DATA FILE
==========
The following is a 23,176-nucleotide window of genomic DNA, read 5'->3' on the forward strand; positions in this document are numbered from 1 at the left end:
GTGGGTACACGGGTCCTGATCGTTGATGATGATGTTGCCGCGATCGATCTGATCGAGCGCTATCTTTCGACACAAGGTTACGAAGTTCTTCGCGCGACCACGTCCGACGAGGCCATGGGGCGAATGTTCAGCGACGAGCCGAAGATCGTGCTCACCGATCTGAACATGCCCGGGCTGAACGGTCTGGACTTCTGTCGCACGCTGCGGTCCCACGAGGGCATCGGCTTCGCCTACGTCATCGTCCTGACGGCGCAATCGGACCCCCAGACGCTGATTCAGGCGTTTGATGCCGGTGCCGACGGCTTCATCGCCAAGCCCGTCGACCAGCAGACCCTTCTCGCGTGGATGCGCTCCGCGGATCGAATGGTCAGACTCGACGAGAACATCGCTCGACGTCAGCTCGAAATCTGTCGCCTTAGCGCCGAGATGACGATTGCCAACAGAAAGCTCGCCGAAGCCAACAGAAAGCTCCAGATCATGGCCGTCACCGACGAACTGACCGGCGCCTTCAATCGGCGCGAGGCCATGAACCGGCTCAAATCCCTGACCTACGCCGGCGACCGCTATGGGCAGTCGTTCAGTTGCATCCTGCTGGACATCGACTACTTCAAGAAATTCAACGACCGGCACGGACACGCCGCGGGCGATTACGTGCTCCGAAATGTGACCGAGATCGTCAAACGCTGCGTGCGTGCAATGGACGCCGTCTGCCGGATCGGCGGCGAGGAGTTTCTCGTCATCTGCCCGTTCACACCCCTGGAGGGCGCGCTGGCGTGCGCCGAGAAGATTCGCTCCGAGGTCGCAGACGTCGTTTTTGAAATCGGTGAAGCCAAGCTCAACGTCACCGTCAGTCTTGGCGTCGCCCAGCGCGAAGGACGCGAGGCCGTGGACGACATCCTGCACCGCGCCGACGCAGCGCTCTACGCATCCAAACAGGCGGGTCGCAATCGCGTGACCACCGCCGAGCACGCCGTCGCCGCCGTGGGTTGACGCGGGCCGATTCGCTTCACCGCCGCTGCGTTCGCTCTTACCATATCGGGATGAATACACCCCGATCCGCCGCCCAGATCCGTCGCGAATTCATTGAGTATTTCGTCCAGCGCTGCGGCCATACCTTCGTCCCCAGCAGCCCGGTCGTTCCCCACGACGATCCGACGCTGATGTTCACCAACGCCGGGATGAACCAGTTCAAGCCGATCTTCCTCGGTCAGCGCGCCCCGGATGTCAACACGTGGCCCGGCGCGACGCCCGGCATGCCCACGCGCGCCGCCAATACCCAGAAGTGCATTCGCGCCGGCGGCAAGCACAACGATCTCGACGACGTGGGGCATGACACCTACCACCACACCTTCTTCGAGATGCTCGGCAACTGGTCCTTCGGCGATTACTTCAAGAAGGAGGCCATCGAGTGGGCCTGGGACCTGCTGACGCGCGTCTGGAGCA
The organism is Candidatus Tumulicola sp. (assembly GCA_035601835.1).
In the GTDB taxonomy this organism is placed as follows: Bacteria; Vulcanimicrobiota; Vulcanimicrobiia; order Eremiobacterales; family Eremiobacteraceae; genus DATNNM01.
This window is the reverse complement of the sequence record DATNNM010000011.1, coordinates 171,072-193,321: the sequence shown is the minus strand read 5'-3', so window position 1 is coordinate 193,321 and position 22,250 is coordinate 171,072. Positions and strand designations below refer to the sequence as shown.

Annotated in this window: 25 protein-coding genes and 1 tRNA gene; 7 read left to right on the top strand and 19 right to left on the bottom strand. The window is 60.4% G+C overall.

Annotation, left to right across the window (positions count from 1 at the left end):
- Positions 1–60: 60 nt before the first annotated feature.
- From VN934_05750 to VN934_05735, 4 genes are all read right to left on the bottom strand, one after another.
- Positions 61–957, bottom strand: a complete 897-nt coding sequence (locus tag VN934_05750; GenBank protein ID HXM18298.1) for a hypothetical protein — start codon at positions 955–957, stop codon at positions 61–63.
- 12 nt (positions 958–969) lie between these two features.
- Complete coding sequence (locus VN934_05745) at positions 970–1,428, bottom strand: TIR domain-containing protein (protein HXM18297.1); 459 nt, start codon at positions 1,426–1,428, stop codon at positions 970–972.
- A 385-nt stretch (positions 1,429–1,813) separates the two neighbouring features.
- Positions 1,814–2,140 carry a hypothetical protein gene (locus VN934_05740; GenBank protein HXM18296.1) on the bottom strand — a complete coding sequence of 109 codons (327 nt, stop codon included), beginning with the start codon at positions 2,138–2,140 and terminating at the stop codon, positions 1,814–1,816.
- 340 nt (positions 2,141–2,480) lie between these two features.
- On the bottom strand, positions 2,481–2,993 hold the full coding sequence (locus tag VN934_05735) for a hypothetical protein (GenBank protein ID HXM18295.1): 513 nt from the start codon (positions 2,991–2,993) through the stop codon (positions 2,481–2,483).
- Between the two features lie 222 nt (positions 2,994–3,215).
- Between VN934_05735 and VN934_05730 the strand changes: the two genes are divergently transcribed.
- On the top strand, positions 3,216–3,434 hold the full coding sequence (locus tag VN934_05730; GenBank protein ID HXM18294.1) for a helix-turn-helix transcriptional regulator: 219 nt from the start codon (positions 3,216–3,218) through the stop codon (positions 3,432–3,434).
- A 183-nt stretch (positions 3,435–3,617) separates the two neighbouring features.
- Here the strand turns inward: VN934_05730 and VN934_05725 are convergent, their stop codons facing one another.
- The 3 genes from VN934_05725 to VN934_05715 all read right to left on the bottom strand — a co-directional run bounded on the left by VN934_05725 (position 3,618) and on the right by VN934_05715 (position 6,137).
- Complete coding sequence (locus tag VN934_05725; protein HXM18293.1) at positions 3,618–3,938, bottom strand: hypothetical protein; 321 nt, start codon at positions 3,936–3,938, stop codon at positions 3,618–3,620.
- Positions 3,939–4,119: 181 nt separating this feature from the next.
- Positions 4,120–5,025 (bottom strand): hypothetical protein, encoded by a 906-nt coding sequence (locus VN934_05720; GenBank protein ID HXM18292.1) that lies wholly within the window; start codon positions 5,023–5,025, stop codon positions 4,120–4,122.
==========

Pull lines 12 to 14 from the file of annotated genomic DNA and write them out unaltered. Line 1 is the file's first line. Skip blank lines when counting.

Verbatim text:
- Complete coding sequence (locus VN934_05745) at positions 970–1,428, bottom strand: TIR domain-containing protein (protein HXM18297.1); 459 nt, start codon at positions 1,426–1,428, stop codon at positions 970–972.
- A 385-nt stretch (positions 1,429–1,813) separates the two neighbouring features.
- Positions 1,814–2,140 carry a hypothetical protein gene (locus VN934_05740; GenBank protein HXM18296.1) on the bottom strand — a complete coding sequence of 109 codons (327 nt, stop codon included), beginning with the start codon at positions 2,138–2,140 and terminating at the stop codon, positions 1,814–1,816.